By Sue Stefko
(Appeared in the Glebe Report, October 2022)
The six-storey, 40-unit John Howard Society (JHS) supportive-housing complex will soon welcome its first staff, residents and visitors. It has been a long road.
A supportive-housing residence was proposed for the then parking lot in 2016. The JHS was selected in early 2019; construction began in early December 2020 and was initially expected to be completed by the end of 2021. As with many other building projects, supply-chain issues, construction worker shortages and other challenges befell this project, causing a delay of nearly a year.
However, the exterior is now nearly complete, and work continues on the interior. As construction moves into its final phases, the focus is on finalizing staffing and programming. The building will house people who are “chronically homeless” and require support but also have a level of stability that allows them to live in their own self-contained apartments. Support can include medication management, periodic medical care and case-management services such as addictions management and employment support. Given the relative stability of the tenants, there will not be a full-time health partner onsite. Instead, Joshua Bridges, the residential coordinator for the site, envisages three case managers for the 40 residents with a nurse practitioner visiting once or twice a week. The building will be staffed 24/7 by support workers, complemented during the day and parts of the evening by the case-management team.
Tenants will be drawn from a centralized priority list, with many coming from temporary accommodations such as shelters. Tenants must be over 18. Thirty per cent of the units are reserved for individuals who have identified as Indigenous. Before leases are signed, the JHS will speak with case workers and prospective tenants to see if this location is a good fit for them. Tenants are shown available rooms and can decide which they prefer. They will pay rent with support from Ontario Works or the Ontario Disability Support Program or with employment income.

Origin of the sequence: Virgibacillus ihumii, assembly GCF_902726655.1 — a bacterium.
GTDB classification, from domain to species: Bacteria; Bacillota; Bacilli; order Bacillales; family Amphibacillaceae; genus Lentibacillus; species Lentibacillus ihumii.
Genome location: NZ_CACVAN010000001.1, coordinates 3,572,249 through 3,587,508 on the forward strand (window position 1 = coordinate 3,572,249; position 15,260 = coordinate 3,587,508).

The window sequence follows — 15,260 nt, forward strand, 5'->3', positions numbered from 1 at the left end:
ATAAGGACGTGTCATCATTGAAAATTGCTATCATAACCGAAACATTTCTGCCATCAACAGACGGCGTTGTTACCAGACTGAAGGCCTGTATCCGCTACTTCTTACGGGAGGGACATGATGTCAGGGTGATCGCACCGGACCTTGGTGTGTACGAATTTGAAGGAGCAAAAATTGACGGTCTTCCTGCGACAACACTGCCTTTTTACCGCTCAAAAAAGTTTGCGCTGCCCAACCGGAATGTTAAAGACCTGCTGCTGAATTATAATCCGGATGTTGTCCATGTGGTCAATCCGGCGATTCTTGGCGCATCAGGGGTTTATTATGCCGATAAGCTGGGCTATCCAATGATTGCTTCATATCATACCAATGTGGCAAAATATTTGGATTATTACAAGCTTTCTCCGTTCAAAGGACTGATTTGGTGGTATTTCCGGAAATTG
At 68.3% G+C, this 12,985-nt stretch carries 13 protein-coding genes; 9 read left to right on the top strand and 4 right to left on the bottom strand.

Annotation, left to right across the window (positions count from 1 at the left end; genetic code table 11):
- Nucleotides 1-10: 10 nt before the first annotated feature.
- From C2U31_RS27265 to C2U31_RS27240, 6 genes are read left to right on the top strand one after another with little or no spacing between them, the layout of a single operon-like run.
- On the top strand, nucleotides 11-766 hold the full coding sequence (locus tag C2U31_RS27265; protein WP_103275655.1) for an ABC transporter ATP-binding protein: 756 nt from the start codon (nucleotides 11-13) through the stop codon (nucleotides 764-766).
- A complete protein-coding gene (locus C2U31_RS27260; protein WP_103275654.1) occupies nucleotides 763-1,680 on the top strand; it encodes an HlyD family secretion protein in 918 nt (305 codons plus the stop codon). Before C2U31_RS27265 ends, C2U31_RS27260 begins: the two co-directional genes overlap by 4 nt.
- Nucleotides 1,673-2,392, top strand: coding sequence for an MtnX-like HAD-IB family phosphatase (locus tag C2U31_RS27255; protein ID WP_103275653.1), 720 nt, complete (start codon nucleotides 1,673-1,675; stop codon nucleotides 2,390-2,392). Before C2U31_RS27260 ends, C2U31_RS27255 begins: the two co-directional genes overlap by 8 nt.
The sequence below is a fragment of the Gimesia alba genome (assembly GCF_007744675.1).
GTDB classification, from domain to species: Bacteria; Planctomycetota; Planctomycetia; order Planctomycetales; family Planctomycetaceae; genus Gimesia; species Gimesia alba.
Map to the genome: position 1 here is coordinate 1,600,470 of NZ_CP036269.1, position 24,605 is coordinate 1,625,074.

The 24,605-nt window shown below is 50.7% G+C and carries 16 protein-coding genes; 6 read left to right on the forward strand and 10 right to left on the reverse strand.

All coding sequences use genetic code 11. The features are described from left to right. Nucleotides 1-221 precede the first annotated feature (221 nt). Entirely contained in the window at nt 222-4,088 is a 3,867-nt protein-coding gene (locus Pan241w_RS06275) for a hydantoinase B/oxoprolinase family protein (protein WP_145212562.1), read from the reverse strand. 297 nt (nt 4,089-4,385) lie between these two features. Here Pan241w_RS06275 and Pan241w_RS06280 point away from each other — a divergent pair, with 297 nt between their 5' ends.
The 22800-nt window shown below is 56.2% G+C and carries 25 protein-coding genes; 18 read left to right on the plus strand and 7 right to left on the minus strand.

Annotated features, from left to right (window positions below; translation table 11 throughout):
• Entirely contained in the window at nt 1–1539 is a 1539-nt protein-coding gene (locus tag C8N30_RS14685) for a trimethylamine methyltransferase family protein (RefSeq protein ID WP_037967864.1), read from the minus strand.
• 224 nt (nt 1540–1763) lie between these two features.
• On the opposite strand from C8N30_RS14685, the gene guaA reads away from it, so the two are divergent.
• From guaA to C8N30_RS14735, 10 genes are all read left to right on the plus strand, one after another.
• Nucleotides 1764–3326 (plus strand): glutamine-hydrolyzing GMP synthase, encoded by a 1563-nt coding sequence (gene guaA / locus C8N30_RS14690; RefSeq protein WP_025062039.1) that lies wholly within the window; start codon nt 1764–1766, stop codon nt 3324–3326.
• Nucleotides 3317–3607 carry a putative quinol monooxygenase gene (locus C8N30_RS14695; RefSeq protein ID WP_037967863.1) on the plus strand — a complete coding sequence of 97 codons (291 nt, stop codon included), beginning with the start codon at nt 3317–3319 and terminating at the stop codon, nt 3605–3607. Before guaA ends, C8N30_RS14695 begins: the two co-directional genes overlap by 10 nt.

Some have asked if residents’ offsite activities will be controlled or monitored. The answer is no – they will have the same rights and privileges as other community members. However, if anyone witnesses problematic behaviour, they are urged to let Bridges know – he is committed to working with the community to ensure successful integration of this facility into the neighbourhood.
The rooms will be fully furnished (including window coverings to ensure a cohesive look) and equipped with kitchens. Smoking will be allowed inside the units, but not in the public portions of the building. The residences will be on floors four to six of the tower. There will be office space and education/training facilities on the second and third floors, with parking in the basement and on the main floor. The top of the podium will include two terraces – one for residents overlooking Bell Street South and one for staff facing the Lakelander condominium.
Education and training services will include a variety of programming such as literacy support, employment, training and counselling, art therapy, as well as a full school/educational program. These are day programs, with approximately 60 to 90 people coming to the building each day, usually between 8 a.m. and 4:30 p.m. While some current residents have expressed concern about day guests loitering, all programs are scheduled and are not done on a drop-in basis, so JHS staff expect that people will come for a specific service and leave when it’s done, as is the case at their current location.
Staff will move in first, as this building will become the main administrative office for the JHS in Ottawa. JHS staff are currently in the Byward Market and are expected to move in mid to late October if all goes well. Residents and education/training clients will follow in November, marking the start of a new chapter in the story of 289 Carling.